The local banks cut him off, so he bought Fair Finance to cover maturing notes.
  • Geist Boy
    As a past senior level employee for one of his many failed "attempts" at running businesses I can tell you he simply pushed vendors out to as far as he could. Built up inventory to be able to borrow 85% of finished goods in inventory as allowed by banks.

    Only to have us leveraged to a point where we owed 15 million on a company worth about 3 million.

    He stole, they had a plan and it is not the economies fault. His companies couldn't make money because they owed more in interest payments then they generated in revenue.

    Not unlike our current government. He needs to go away for life!
  • Truth and Justice
    None of Durhams companies made money.

    They were shell companies used to launder money to himself and friends originating from Fair Finance.

    His business model was to drain Fair Finance of its cash, then declare bankruptcy leaving the clueless Amish investors holding the losses while he walked away with their hard earned savings.

    The poor economy just sped up the timeline as Fair Finance investors starting requesting draw requests instead of continuing their practice of making regular deposits.

    Durham was more a evil accountant than anything else.
  • No Surprise Concerning Durham
    Personal experience as a managr at Carpenter Manufacturing there is no surprise that Durham is crook. The comment about his theft of $20,000,000 from Carpenter has been around ever since he was kick out by the investors too late to save the company. So tell me that his not a crook and deserves to spend the remiander of his life behind bars!!!!!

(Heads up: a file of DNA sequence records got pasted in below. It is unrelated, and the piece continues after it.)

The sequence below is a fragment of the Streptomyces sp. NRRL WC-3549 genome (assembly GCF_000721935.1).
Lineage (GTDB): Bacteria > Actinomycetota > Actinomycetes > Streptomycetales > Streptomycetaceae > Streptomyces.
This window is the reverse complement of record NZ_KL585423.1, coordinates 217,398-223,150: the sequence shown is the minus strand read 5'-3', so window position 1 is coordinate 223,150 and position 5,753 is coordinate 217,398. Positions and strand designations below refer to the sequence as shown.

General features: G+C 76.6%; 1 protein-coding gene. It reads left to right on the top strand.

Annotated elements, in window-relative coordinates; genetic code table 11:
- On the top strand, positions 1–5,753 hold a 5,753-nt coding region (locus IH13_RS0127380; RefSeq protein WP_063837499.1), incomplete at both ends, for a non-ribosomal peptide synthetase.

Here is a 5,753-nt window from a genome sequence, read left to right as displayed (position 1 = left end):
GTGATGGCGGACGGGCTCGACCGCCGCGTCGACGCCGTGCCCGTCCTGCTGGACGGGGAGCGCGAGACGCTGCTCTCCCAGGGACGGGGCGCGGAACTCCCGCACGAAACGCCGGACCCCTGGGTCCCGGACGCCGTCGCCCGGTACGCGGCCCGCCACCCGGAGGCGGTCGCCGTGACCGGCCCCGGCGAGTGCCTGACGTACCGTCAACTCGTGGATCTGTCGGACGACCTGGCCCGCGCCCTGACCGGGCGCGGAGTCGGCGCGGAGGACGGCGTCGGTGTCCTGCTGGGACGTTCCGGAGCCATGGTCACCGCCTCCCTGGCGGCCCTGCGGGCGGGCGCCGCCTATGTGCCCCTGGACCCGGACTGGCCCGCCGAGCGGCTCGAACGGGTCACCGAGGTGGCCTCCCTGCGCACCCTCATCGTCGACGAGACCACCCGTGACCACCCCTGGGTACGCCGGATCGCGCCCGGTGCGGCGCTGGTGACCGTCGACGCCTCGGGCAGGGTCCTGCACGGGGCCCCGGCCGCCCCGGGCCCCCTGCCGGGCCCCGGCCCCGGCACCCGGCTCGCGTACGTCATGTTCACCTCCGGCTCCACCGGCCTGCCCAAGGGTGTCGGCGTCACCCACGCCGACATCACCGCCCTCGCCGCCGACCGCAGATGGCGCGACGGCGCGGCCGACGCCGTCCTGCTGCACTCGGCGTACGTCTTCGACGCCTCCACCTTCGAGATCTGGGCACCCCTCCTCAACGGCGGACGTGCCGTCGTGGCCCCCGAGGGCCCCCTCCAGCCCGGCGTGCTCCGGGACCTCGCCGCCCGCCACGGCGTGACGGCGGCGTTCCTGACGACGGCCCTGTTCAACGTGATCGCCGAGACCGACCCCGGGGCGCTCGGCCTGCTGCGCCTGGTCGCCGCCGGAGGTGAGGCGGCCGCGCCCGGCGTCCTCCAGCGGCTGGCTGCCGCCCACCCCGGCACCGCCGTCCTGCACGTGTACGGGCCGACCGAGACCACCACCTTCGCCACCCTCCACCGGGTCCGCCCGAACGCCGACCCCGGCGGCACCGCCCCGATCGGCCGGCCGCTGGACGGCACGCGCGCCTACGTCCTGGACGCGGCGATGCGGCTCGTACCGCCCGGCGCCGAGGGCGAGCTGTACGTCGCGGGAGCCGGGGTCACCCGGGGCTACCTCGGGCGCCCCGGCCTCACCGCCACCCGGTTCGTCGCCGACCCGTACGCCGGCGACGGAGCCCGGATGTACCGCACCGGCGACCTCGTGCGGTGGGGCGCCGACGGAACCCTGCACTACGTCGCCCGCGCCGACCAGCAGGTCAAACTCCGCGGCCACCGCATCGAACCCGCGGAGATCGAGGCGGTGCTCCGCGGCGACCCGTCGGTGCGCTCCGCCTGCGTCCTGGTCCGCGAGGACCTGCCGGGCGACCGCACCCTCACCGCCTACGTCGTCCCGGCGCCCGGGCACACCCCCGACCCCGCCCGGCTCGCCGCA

• REALLY???
    Geez... It's one think to be thought a fool...but something else to open thy mouth & remove all doubt! Oh, by the way...I have some Ocean front property in Kansas City, MO. that might interest you!...
  • Business Model??
    What Business Model did Durham have?? Take and then take more!! Ponzi's don't have a business model, but they do have a plan! Here's the plan, live your life to the fullest on someone else's retirement and/or savings. Then, when caught - play and look dumb. We can blame many things on the economy, but not Durham, Snow, and Cochran. Thank you, Judge Magnus-Stinson, for seeing through this snake.
  • LMAO
    You cannot be for real. Tim Durham is a crook and has always been a crook. The economy had nothing to do with it. He was stealing from the company. He stole over $20 million dollars years ago from Carpenter Manufacturing when he and his then Father-In-Law had that company. Lock him up!
  • Surprising
    The thing no one gets is that most of Durham's problems and business failures are beause the economy tanked. He was successful before Fair Finance and what you have is a bunch of investors in Ohio who say they were deceived...Well guess what..this is not true.....Do I agree with Durham's business model..no, but you cant say his operation was a scam